Best Soil Types For Plant Containers
If you are under the impression that all soil types are created equal, think again. There are MANY different soil types on the market, each with a specific material content and purpose. Picking the wrong kind of soil, or not properly caring for the soil you select, can cause otherwise healthy plants to fall ill, as soil can impact a plants ability to capture sunlight, water, and vital nutrients. The same soil cannot serve a plant forever either; in fact most soil goes bad after about 2 years and needs to be replaced. Even experienced gardeners often struggle with soil; here we provide answers to basic soil questions and how to select the best soil for your plant containers.
How To Identify Different Soil Types
All soil types have their own differentiating characteristics that set each type and brand apart, for instance the shape and size of the granules vary widely, as well as the nutritional and mineral makeup. A key mitigating factor is the acidity level present in soil, this is measured using a pH scale that runs 1-14, the lower a soil’s number is, the higher its acid content registers. The higher a soil is rated on the pH scale, the more alkaline rich the soil is. Generally, plants prefer a pH reading of around 6.2 to 6.7, although not all plants are the same. Determining the pH levels your plants crave is key to picking appropriate soil.
Soil is generally derived of clay, sand, and silt; the exact soil content will dramatically change the nutrition a soil provides, which will have a big impact on your plants. Some soil types quickly run dry, while others retain water all year long. While the original soil that you purchase is important, it’s imperative to note that soil can change due to too much rain, not enough rain, and many other environmental factors. Learn about 10 different soil types and when to use them by going HERE.
Tricks For Adding Nutrients To Your Soil
Never assume that all soil is packed with nutrients, in fact beware of soil that possesses virtually no nutrients at all. Some topsoil is simply dirt and needs added organic materials to benefit your landscaping. There are a number of ways to add nutrients to your soil, including keeping a compost pile that you can regularly add to soil. If properly kept, a compost pile can be small and doesn’t have to smell, you can also purchase small compost tumblers to keep animals (both stray and domesticated) out. You can add all sorts of things to a compost pile, including leftover leaves and twigs from plants that have already flourished, just don’t add any diseased plants to your compost pile.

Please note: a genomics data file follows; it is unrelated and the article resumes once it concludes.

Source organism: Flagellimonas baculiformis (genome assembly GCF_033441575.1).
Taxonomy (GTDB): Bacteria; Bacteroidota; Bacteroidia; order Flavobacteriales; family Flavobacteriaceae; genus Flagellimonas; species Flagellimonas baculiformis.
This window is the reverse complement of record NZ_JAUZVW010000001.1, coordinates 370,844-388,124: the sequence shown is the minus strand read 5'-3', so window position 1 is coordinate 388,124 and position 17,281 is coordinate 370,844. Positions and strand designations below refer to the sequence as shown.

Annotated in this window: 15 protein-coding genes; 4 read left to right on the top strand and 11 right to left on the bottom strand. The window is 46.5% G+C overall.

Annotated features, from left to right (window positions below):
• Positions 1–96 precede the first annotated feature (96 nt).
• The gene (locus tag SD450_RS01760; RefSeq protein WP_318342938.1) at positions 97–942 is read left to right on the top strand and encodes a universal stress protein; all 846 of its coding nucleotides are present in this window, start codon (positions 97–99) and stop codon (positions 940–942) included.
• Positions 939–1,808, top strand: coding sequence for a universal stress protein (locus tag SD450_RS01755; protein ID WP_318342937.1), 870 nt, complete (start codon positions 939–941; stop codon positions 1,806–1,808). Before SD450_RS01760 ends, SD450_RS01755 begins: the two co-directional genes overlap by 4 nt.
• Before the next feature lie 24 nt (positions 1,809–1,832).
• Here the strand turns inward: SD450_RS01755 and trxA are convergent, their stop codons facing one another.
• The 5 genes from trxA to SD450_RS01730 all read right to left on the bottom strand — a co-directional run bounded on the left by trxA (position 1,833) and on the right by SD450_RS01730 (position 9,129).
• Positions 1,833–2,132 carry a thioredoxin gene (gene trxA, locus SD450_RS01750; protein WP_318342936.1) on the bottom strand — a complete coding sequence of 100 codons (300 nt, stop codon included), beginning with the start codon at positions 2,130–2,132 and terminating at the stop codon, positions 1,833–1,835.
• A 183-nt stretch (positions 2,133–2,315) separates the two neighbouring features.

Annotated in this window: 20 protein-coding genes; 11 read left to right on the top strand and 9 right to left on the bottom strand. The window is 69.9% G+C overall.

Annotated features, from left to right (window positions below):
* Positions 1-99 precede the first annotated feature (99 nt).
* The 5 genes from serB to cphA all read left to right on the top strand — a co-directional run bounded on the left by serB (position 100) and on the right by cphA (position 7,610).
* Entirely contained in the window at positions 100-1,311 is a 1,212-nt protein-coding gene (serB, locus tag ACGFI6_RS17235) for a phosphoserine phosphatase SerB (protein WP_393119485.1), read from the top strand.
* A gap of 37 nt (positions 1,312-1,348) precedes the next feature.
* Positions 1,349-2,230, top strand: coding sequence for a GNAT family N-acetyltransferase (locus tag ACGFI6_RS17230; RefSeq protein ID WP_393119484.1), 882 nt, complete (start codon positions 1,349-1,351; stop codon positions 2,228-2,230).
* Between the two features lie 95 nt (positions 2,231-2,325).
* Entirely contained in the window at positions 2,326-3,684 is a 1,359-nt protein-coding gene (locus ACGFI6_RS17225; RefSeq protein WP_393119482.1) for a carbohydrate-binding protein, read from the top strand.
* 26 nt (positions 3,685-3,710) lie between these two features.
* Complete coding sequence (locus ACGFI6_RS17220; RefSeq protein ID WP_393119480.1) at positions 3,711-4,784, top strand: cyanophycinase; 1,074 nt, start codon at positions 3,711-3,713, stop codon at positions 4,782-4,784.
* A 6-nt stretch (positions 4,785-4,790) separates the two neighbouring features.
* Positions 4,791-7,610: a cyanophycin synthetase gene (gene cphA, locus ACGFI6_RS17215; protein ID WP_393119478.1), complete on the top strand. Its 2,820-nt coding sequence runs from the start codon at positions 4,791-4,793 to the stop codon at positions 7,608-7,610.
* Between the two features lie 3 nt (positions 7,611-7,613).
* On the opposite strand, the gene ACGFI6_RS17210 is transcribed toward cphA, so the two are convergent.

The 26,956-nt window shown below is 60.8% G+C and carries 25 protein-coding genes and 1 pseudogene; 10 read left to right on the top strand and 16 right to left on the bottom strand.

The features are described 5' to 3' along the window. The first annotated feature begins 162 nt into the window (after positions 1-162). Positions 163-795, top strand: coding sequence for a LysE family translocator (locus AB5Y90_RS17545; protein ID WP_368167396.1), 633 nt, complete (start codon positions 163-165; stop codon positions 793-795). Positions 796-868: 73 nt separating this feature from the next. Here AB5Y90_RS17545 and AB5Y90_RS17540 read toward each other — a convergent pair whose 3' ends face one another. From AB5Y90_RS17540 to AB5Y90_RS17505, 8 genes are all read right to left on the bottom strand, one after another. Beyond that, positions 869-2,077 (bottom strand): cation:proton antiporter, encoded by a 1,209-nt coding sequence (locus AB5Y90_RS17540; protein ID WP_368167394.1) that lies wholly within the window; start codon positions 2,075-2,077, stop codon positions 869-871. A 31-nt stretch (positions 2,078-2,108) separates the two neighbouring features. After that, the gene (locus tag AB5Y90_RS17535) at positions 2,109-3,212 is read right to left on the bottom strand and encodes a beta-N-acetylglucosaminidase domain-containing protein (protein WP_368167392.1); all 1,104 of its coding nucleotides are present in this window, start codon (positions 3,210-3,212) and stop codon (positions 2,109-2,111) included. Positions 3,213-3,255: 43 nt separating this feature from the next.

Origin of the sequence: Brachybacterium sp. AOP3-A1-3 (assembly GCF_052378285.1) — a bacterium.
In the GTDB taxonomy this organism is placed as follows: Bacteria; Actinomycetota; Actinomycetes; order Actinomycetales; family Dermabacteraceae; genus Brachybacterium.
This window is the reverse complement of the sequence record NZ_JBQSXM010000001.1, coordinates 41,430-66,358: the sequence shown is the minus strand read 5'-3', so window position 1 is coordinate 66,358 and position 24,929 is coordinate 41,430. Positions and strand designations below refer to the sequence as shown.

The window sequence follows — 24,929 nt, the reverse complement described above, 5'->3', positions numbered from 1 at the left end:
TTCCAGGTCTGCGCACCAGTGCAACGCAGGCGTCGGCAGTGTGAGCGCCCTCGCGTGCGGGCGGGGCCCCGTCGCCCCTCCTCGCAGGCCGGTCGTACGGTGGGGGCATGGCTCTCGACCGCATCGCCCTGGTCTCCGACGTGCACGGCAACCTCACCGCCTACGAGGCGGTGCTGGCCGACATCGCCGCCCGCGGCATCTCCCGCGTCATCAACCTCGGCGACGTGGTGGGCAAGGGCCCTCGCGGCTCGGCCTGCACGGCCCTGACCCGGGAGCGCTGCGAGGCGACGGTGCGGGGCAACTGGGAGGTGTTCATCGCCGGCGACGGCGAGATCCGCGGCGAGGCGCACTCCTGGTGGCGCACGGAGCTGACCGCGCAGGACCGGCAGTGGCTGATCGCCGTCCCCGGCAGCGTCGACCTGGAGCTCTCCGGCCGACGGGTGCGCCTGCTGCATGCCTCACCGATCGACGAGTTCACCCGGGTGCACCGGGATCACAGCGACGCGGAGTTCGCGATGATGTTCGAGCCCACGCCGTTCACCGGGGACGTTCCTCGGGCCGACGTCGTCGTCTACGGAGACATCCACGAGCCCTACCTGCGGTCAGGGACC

For another burst of plant nutrients, you can skip the compost pile and simply add a bag of rock phosphate to your soil about every 2 years. Over time rock phosphate slowly deliver nutrients to your plants, and while many gardeners forget to add it, it can make all the difference in the final outcome. With the help of rock phosphates plants mature quicker and grow larger, and they are also less susceptible to a number of diseases including summer drought, and frost. 6 Tips on Building Soil
The Importance of Soil Texture
When picking the right soil for your potted plants, think of it like this: the roots of a plant need to stretch deep down into the soil to collect water and grow a strong root base. Therefore, tightly packed soil can make a plant’s life complicated, as a lot of plant energy must be dedicated to pushing down through practically immobile soil. Slide your own hands down into the soil to see how loose it is; lightly packed soil that is crumbly is best. When roots can easily grow, more energy can be preserved towards the growth and beauty of any plant.
Picking The Right Soil Types For Your Plant Containers
Some potted plants will thrive in one soil type, while other plants will wither away as if you never cared for them at all. For instance, a chalky soil will not work so well when it comes to flowers that are brightly colored, take rhododendrons for instance. Yet, other plants thrive in the high alkaline environment provided by chalky soil, such as lilies, lilacs, and other flowering shrubs. Chalk soil is found deeply buried underground, it becomes sticky when wet and is known to dry out rapidly when left in the heat. Low moisture paired with the presence of high lime levels makes chalky soil high in alkaline (pH 7.5 of higher). Low moisture retention and high pH levels can disrupt the natural growth of some plants, although this can be somewhat offset by adding peat, manure, or compost to your soil. On the other end of the spectrum is silt-based soil; this is a very fine type of soil that can be compacted easily. Silt soil has high water retention, making it great for water-loving plants, think: brightly colored vines and grasses, along with colorful flowers.
Of course, these are only 2 many soil types available. By doing some research on the particular plants throughout your landscaping you can find the best soil types for each plant type. For successful landscaping results, the goal is to find the right soil, and then maintain this soil so that it promotes the health and growth of your potted plants. Tips for Growing Healthy Plant Containers!